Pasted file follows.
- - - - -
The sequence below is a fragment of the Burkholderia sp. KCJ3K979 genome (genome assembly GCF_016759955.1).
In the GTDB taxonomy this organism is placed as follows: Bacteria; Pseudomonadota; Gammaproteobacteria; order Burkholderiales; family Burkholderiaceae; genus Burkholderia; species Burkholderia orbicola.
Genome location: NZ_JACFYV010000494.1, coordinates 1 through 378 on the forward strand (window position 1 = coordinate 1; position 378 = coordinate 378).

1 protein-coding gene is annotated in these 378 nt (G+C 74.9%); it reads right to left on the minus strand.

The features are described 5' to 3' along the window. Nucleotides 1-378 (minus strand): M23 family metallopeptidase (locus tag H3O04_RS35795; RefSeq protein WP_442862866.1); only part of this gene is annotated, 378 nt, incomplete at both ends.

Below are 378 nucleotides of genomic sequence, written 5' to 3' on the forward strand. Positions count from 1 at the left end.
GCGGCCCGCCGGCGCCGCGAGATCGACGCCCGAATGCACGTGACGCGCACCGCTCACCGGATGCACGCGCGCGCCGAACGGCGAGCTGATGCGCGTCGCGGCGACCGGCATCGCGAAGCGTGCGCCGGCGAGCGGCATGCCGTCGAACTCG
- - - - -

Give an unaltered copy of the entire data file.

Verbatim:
The sequence below is a fragment of the Burkholderia sp. KCJ3K979 genome (genome assembly GCF_016759955.1).
In the GTDB taxonomy this organism is placed as follows: Bacteria; Pseudomonadota; Gammaproteobacteria; order Burkholderiales; family Burkholderiaceae; genus Burkholderia; species Burkholderia orbicola.
Genome location: NZ_JACFYV010000494.1, coordinates 1 through 378 on the forward strand (window position 1 = coordinate 1; position 378 = coordinate 378).

1 protein-coding gene is annotated in these 378 nt (G+C 74.9%); it reads right to left on the minus strand.

The features are described 5' to 3' along the window. Nucleotides 1-378 (minus strand): M23 family metallopeptidase (locus tag H3O04_RS35795; RefSeq protein WP_442862866.1); only part of this gene is annotated, 378 nt, incomplete at both ends.

Below are 378 nucleotides of genomic sequence, written 5' to 3' on the forward strand. Positions count from 1 at the left end.
GCGGCCCGCCGGCGCCGCGAGATCGACGCCCGAATGCACGTGACGCGCACCGCTCACCGGATGCACGCGCGCGCCGAACGGCGAGCTGATGCGCGTCGCGGCGACCGGCATCGCGAAGCGTGCGCCGGCGAGCGGCATGCCGTCGAACTCG